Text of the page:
Then you set up the shader such that the greyscale color is obtained from the model's texture, and used as the v-component of the texture coordinate used to index the above colorscale texture, with the u-component as 0, in order to obtain the color to draw. A greyscale value of 0 would draw color from the left side of the colorscale, while a value of 1 would draw from the right. Values in between, of course, would draw from the inbetween scales.

And no, you don't necessarily have to put all the unwrapped components onto a single texture. Some state change such as a texture swap here and there isn't going to kill you.

#4929337 What do you think about Turn based combat?

Posted by JTippetts on 08 April 2012 - 09:32 AM

In this thread, yet another troll disguises a stupid bash post with a thin veneer of "discussion", then gets angry when nobody agrees with him. I'm sorry, but trying to say that a turn-based game is "less skillful" than an action game is just... God, it's just stupid. No, glhf, you are not as awesome as you are trying to say you are. Sorry, but no.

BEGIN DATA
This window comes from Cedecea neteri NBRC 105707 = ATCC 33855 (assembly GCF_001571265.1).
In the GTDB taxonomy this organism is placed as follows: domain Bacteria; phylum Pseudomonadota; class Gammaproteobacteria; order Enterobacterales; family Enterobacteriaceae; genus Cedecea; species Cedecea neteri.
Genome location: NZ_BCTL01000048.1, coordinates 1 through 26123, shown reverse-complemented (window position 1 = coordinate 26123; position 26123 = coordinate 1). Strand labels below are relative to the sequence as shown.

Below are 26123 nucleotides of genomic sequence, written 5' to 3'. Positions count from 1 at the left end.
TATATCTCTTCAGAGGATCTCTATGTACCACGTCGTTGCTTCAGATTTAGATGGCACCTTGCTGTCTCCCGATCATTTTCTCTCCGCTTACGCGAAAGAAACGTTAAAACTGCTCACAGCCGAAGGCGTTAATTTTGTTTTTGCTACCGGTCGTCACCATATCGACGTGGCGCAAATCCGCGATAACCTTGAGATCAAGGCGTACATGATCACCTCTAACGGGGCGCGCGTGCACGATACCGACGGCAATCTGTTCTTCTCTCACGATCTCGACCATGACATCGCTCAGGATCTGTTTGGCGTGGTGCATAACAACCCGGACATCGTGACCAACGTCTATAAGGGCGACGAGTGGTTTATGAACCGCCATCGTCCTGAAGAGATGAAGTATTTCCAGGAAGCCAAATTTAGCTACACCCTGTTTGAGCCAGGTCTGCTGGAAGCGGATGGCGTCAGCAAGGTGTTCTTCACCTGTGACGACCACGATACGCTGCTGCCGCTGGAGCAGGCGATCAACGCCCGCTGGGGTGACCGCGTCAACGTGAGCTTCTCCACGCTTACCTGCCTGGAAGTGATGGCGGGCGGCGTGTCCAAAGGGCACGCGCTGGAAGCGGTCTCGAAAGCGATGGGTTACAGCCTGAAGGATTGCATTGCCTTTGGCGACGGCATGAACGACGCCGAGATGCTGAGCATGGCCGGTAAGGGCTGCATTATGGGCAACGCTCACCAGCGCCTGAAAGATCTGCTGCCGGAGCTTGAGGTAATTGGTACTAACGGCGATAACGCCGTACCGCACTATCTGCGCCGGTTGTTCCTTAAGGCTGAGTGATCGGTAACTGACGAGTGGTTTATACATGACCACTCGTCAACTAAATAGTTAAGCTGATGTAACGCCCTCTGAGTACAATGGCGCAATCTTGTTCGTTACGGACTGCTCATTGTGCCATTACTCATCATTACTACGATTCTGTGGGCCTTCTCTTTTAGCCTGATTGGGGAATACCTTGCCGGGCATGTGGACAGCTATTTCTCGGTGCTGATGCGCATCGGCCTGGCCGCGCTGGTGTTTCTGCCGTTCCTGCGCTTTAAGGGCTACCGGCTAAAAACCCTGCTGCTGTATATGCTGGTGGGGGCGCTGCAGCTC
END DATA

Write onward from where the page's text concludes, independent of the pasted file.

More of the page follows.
If you don't like turn-based, don't make a turn-based game. Simple as that. But don' get mad if nobody else jumps on the bash train with you, and don't make stupid blanket statements under the guise of "discussion".

#4929137 How do I program in DOS(Disk-Operating-System)directly?

Posted by JTippetts on 07 April 2012 - 02:24 PM

I fear you have a few misconceptions. DOS didn't work in a "1 bit per pixel" style. It worked in a "this vendor does it this way with 4 bit-planes per pixel addressed at such and such or accessed by way of these interrupts, that vendor does it that way, and I need to write about 7 different 'drivers' for the most popular EGA/CGA/MCGA/VGA cards if I want to expose my game to the widest possible audience. And I have to hand-code them in assembly. I also have to be careful, because squeezing the best bare-metal performance out of these vendor-specific cards can be a pain in the ass." The VGA era of cards started to bring some sanity to the whole mess, but it wasn't really until the Windows era that developers could start to count on a consistent interface with the video drivers and not worry about coding for several different popular vendors.

These days, it is hard to find retro PC platforms to develop upon. Your best bet is to find a VM or emulator. You can dig around with old projects like DJGPP, which was once upon a time a pretty active project in the 16-bit era. The good thing about emulators is that you don't have to worry about the vendor-specific crap. Just code to the emulator.